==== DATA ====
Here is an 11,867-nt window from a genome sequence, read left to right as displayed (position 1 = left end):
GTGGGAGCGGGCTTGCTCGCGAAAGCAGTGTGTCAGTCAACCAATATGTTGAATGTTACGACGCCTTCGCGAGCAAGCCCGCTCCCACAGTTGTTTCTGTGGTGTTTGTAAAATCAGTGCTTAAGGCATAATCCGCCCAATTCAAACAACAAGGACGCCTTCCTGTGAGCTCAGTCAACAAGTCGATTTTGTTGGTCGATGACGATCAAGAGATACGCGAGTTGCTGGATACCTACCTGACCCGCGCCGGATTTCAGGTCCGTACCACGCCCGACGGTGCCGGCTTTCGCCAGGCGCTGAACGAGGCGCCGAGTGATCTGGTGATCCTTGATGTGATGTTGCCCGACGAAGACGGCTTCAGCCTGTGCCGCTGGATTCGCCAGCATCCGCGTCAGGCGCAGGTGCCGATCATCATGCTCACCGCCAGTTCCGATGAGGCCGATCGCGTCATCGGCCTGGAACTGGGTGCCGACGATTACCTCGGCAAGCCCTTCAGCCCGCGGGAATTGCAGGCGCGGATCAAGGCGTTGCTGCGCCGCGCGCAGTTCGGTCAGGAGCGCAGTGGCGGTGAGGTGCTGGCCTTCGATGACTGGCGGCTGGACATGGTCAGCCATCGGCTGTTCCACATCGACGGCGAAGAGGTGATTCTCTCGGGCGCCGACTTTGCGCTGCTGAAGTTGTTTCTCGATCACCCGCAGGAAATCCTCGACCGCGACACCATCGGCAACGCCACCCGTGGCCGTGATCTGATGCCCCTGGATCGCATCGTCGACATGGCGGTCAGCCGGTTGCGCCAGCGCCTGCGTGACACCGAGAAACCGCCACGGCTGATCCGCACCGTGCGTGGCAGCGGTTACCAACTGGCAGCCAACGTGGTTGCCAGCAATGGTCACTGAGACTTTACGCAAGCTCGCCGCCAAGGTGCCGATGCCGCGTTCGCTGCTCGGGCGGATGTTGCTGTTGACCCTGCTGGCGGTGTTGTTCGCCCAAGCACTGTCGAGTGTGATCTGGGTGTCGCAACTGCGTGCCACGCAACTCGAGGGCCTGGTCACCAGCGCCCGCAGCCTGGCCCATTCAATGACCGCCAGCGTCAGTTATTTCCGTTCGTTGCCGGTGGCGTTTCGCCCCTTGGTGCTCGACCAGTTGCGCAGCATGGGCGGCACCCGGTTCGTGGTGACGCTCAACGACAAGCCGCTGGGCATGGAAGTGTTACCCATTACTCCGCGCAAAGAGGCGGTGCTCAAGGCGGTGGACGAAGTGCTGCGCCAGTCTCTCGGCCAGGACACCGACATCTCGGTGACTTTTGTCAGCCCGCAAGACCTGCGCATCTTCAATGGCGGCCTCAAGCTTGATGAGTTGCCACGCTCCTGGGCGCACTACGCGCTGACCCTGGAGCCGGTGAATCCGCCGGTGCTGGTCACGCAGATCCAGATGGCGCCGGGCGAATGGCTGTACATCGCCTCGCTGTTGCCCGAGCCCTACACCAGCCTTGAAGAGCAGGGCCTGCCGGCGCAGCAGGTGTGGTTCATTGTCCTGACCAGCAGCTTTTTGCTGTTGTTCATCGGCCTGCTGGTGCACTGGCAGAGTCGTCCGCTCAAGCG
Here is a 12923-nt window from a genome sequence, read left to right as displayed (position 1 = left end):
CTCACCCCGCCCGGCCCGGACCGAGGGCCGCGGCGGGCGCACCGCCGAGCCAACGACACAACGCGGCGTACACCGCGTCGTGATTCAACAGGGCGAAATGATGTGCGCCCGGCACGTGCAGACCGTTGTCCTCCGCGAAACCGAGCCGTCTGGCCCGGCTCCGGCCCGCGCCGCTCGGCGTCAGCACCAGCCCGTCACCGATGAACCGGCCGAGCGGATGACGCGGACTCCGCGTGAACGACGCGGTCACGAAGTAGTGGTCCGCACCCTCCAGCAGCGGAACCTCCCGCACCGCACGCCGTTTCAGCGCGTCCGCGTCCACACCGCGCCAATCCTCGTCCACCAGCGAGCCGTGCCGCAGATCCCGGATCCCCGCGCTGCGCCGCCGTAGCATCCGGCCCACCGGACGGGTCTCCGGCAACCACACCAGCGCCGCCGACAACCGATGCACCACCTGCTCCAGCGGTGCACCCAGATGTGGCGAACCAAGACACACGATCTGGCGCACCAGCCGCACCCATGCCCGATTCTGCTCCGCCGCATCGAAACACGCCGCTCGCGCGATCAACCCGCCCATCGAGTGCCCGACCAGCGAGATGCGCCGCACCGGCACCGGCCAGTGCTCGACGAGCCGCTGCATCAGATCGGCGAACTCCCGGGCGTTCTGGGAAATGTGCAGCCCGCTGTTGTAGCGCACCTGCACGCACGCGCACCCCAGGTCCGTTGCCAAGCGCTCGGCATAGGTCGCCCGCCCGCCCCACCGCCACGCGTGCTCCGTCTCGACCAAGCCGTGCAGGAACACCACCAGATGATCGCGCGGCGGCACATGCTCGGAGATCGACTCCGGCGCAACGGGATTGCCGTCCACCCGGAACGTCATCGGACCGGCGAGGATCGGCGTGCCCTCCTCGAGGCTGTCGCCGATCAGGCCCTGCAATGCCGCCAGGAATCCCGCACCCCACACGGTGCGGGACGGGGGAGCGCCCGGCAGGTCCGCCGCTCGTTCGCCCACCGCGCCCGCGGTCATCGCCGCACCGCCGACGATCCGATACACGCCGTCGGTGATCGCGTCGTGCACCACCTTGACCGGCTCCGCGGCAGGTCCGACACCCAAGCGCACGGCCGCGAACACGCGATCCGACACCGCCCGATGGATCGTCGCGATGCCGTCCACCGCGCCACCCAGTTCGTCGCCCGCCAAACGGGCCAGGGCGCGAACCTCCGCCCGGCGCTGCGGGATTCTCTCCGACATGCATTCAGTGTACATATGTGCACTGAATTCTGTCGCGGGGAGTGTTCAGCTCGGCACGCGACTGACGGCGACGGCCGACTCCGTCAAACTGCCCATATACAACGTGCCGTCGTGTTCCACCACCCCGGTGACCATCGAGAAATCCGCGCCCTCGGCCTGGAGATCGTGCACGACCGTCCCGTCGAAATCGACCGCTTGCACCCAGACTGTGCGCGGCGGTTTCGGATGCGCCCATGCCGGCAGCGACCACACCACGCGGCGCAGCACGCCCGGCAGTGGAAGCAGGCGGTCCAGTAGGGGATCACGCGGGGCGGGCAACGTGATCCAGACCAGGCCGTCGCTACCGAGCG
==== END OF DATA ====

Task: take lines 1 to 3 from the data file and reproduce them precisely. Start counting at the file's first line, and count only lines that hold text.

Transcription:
Here is an 11,867-nt window from a genome sequence, read left to right as displayed (position 1 = left end):
GTGGGAGCGGGCTTGCTCGCGAAAGCAGTGTGTCAGTCAACCAATATGTTGAATGTTACGACGCCTTCGCGAGCAAGCCCGCTCCCACAGTTGTTTCTGTGGTGTTTGTAAAATCAGTGCTTAAGGCATAATCCGCCCAATTCAAACAACAAGGACGCCTTCCTGTGAGCTCAGTCAACAAGTCGATTTTGTTGGTCGATGACGATCAAGAGATACGCGAGTTGCTGGATACCTACCTGACCCGCGCCGGATTTCAGGTCCGTACCACGCCCGACGGTGCCGGCTTTCGCCAGGCGCTGAACGAGGCGCCGAGTGATCTGGTGATCCTTGATGTGATGTTGCCCGACGAAGACGGCTTCAGCCTGTGCCGCTGGATTCGCCAGCATCCGCGTCAGGCGCAGGTGCCGATCATCATGCTCACCGCCAGTTCCGATGAGGCCGATCGCGTCATCGGCCTGGAACTGGGTGCCGACGATTACCTCGGCAAGCCCTTCAGCCCGCGGGAATTGCAGGCGCGGATCAAGGCGTTGCTGCGCCGCGCGCAGTTCGGTCAGGAGCGCAGTGGCGGTGAGGTGCTGGCCTTCGATGACTGGCGGCTGGACATGGTCAGCCATCGGCTGTTCCACATCGACGGCGAAGAGGTGATTCTCTCGGGCGCCGACTTTGCGCTGCTGAAGTTGTTTCTCGATCACCCGCAGGAAATCCTCGACCGCGACACCATCGGCAACGCCACCCGTGGCCGTGATCTGATGCCCCTGGATCGCATCGTCGACATGGCGGTCAGCCGGTTGCGCCAGCGCCTGCGTGACACCGAGAAACCGCCACGGCTGATCCGCACCGTGCGTGGCAGCGGTTACCAACTGGCAGCCAACGTGGTTGCCAGCAATGGTCACTGAGACTTTACGCAAGCTCGCCGCCAAGGTGCCGATGCCGCGTTCGCTGCTCGGGCGGATGTTGCTGTTGACCCTGCTGGCGGTGTTGTTCGCCCAAGCACTGTCGAGTGTGATCTGGGTGTCGCAACTGCGTGCCACGCAACTCGAGGGCCTGGTCACCAGCGCCCGCAGCCTGGCCCATTCAATGACCGCCAGCGTCAGTTATTTCCGTTCGTTGCCGGTGGCGTTTCGCCCCTTGGTGCTCGACCAGTTGCGCAGCATGGGCGGCACCCGGTTCGTGGTGACGCTCAACGACAAGCCGCTGGGCATGGAAGTGTTACCCATTACTCCGCGCAAAGAGGCGGTGCTCAAGGCGGTGGACGAAGTGCTGCGCCAGTCTCTCGGCCAGGACACCGACATCTCGGTGACTTTTGTCAGCCCGCAAGACCTGCGCATCTTCAATGGCGGCCTCAAGCTTGATGAGTTGCCACGCTCCTGGGCGCACTACGCGCTGACCCTGGAGCCGGTGAATCCGCCGGTGCTGGTCACGCAGATCCAGATGGCGCCGGGCGAATGGCTGTACATCGCCTCGCTGTTGCCCGAGCCCTACACCAGCCTTGAAGAGCAGGGCCTGCCGGCGCAGCAGGTGTGGTTCATTGTCCTGACCAGCAGCTTTTTGCTGTTGTTCATCGGCCTGCTGGTGCACTGGCAGAGTCGTCCGCTCAAGCG
Here is a 12923-nt window from a genome sequence, read left to right as displayed (position 1 = left end):